When you have an idea you want to jot down or a quick list to make, the Notes app on your iPhone is a great place to do it. However, by default, Notes use a blank canvas, which doesn't match the physical lined notebooks we're used to. If you've always use unlined or gridless sheets of paper, a blank canvas is probably fine, but you can actually customize your digital stationary with lines or grids.
One of the downsides to iOS is the lack of a true dark mode. While Apple has offered a workaround, third-party developers have taken it upon themselves to implement dark themes in their apps. While big names like Twitter and Reddit have led the charge for some time, it appears YouTube is the next app to join the party.
The greatest pain in owning a high-powered gaming PC is the simple fact that you can't play it all the time. Sometimes you have work or school, and other times, you may just want to go mobile. When something like this impedes your ability to play PC games, you may end up settling for mobile games. What if, instead of doing that, you were able to play your PC games from your iPhone?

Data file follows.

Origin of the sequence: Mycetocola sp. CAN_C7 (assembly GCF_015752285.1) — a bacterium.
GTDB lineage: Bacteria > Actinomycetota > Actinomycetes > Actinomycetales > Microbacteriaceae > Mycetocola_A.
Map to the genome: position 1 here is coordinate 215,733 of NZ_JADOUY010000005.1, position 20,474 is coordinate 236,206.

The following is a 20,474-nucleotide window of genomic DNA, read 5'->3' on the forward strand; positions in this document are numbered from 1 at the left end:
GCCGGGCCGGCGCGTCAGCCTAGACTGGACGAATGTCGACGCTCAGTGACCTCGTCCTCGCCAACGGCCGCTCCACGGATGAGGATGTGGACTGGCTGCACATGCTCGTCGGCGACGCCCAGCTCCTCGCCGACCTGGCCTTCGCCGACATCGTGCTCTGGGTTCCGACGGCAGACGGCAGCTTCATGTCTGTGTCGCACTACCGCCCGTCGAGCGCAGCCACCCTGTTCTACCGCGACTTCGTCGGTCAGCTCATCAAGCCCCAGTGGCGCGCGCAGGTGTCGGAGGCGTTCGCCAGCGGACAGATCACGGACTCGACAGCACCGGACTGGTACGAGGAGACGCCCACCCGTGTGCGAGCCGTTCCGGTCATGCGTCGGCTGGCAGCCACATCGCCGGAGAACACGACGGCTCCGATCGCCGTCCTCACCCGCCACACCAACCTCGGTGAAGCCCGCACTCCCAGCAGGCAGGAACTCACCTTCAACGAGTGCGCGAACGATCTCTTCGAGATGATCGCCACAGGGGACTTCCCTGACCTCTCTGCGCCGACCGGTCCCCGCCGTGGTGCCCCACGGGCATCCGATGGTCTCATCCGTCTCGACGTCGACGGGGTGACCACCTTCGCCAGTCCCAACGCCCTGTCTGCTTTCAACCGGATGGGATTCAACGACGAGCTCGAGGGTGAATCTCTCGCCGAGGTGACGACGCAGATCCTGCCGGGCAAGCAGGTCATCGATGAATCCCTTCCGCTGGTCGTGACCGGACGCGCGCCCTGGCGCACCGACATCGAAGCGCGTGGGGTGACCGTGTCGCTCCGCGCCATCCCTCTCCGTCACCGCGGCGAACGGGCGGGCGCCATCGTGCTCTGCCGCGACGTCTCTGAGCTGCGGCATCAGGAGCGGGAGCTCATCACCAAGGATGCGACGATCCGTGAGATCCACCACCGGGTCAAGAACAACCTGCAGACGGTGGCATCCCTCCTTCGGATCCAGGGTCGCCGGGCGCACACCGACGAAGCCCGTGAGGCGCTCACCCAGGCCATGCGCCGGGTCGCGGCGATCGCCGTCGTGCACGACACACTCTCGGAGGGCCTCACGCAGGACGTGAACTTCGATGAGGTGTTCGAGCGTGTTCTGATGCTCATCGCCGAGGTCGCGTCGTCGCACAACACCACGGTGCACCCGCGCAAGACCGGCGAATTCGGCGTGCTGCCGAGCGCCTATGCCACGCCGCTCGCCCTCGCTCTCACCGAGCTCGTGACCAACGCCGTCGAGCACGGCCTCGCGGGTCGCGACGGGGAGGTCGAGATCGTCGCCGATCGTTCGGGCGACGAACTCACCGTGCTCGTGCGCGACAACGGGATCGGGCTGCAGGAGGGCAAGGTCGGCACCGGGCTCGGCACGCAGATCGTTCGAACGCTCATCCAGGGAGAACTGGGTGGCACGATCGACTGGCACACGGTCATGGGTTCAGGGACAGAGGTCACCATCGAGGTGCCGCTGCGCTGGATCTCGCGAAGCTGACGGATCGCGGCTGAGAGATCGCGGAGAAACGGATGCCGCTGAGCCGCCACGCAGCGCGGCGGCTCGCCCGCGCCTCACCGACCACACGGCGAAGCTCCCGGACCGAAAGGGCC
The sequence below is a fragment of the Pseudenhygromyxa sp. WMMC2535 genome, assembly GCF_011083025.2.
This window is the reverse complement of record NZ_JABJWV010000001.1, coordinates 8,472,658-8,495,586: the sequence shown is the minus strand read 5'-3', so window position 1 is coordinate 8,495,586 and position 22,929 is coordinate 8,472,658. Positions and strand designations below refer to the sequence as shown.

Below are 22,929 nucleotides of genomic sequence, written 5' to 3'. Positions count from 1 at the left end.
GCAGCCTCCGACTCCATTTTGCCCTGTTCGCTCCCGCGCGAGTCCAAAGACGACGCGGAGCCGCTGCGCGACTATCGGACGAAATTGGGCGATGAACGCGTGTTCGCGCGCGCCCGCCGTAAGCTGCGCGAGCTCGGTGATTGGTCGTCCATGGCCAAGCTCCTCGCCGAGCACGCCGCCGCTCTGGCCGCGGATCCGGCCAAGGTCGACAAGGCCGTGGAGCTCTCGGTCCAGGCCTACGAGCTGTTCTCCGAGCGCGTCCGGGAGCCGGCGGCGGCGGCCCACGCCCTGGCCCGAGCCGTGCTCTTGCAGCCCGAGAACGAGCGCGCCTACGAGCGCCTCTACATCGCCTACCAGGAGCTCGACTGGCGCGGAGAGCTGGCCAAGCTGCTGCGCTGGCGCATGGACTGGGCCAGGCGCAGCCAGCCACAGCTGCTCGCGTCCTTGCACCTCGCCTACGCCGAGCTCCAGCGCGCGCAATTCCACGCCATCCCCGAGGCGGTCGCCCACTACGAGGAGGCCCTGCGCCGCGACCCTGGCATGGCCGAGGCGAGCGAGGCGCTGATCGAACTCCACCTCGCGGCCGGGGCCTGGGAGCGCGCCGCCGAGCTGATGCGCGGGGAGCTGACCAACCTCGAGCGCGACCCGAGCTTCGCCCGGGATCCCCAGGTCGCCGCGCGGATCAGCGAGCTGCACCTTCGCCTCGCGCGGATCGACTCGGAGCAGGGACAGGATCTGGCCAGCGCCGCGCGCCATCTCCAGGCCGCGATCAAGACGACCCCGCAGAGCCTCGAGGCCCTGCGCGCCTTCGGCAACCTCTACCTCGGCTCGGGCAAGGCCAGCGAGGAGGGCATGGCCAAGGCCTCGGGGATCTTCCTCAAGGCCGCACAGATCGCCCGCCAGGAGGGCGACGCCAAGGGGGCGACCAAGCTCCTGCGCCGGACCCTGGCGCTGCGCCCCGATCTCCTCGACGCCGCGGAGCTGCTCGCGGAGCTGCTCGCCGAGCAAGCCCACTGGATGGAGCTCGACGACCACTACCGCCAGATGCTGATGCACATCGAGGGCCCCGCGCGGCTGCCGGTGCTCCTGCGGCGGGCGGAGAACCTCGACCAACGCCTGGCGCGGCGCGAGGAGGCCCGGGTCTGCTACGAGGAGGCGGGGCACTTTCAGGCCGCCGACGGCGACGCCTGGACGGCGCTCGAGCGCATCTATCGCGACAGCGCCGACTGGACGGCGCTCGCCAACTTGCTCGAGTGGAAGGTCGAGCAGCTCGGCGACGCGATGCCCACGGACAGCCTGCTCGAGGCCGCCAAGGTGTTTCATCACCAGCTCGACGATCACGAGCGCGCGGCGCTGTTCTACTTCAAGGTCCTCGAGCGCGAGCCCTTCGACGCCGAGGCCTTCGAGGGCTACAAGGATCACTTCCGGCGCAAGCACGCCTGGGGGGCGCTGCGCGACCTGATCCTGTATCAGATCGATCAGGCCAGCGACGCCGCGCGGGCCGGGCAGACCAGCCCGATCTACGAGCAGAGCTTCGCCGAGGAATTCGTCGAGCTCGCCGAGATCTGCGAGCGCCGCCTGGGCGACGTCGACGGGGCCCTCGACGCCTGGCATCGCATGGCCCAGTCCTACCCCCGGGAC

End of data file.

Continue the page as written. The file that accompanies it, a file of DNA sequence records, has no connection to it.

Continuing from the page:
One of Apple's best products is iMessage, which allows for quick, creative, and free messaging between iOS and Mac devices. However, users are reporting that conversation threads in the Messages app are occasionally out of order, which is equal parts confusing and annoying. Luckily, we have some ideas on how to fix the problem.
While the Twitch app for iOS came out way back in 2011, livestreaming iPhone games was a rarity until Apple recently updated its ReplayKit in iOS 11. However, Twitch hasn't jumped on the bandwagon yet, but that doesn't mean you can't livestream your iPhone games to Twitch right now.